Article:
Health Professions

Division of MLS welcomes new lab manager

MLS Instructor and Lab Manager Nathan Bullock

By Kate Hunger

The Division of Medical Laboratory Sciences welcomed Nathan Bullock, MHA, MLT: ASCPCM, as its new faculty-laboratory manager on Dec. 1.

As laboratory manager for the program, Bullock ensures that supplies are ready in the lab and tracks safety concerns. He is responsible for the preparation and setup of all student laboratories and is an instructor in all student labs.

Bullock didn’t begin his career in health care. After graduating from Texas State University with a bachelor’s in biology, he worked as an environmental and biological scientific quality technician in Austin. A desire to move back to San Antonio to be near his parents led Bullock to forge a new career path. He earned a medical laboratory technician certificate and a master’s in health care administration.

Bullock has worked as a quality control chemist, phlebotomist, medical laboratory technologist and toxicology analyst, most recently serving as a point-of-care coordinator for University Health. He has found working in health care to be particularly rewarding.

“When I was working in research, I knew at the end of the day my work would go to do something bigger than myself,” he said. “But in the laboratory, that patient is on the other side of the wall from where I am running my analyzer. What I do has a profound impact on someone.”

Bullock appreciates the many career options a degree in medical laboratory sciences offers.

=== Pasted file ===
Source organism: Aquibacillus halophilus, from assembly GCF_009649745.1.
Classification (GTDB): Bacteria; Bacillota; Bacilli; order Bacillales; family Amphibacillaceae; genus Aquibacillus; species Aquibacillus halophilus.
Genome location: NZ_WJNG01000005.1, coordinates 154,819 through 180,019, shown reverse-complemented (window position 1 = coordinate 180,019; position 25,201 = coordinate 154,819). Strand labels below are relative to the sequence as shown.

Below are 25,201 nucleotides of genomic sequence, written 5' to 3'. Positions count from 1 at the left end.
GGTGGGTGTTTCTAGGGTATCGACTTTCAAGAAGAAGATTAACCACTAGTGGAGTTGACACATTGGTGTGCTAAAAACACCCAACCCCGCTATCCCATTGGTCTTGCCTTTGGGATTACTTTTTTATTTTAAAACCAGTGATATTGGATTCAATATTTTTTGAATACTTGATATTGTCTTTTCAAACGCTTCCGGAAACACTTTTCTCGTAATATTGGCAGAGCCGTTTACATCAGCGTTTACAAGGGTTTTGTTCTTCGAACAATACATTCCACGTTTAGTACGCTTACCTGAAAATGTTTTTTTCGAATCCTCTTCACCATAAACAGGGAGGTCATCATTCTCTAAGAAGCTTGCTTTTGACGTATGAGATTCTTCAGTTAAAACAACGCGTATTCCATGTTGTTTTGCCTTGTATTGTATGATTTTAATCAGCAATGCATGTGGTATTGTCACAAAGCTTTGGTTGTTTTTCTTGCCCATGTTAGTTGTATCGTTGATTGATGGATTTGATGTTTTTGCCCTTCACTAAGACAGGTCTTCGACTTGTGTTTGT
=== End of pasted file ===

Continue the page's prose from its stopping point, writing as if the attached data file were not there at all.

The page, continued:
“It’s a very well-rounded profession and well-rounded form of study,” he said. “There are a lot of opportunities, if someone wanted to go work in research or industry or to teach or stay in the health care laboratory.”

Bullock is enthusiastic and well-connected, said Terri Murphy-Sanchez, MLS, CSMLS, ASCPCM, assistant professor and program director for the Division of Medical Laboratory Sciences.

“We are excited to have Nathan, who brings some new and recent clinical experience to our program, especially with his work in point-of-care testing,” she said. “Additionally, he knows a lot of people who are currently working in the hospital laboratories, so he is excellent at networking and maintaining essential contacts.”

Bullock stepped into a role occupied for decades by Letitia “Tish” Barnhart, who retired in December after 31 years as a lecturer and lab manager.

“Tish is greatly missed, as she was the master organizer who kept our ‘ship’ —the student laboratories — afloat and operating efficiently,” Murphy-Sanchez said. “She was always on top of any issue related to students, and the students recognized this and could go to her with any concern or question.”

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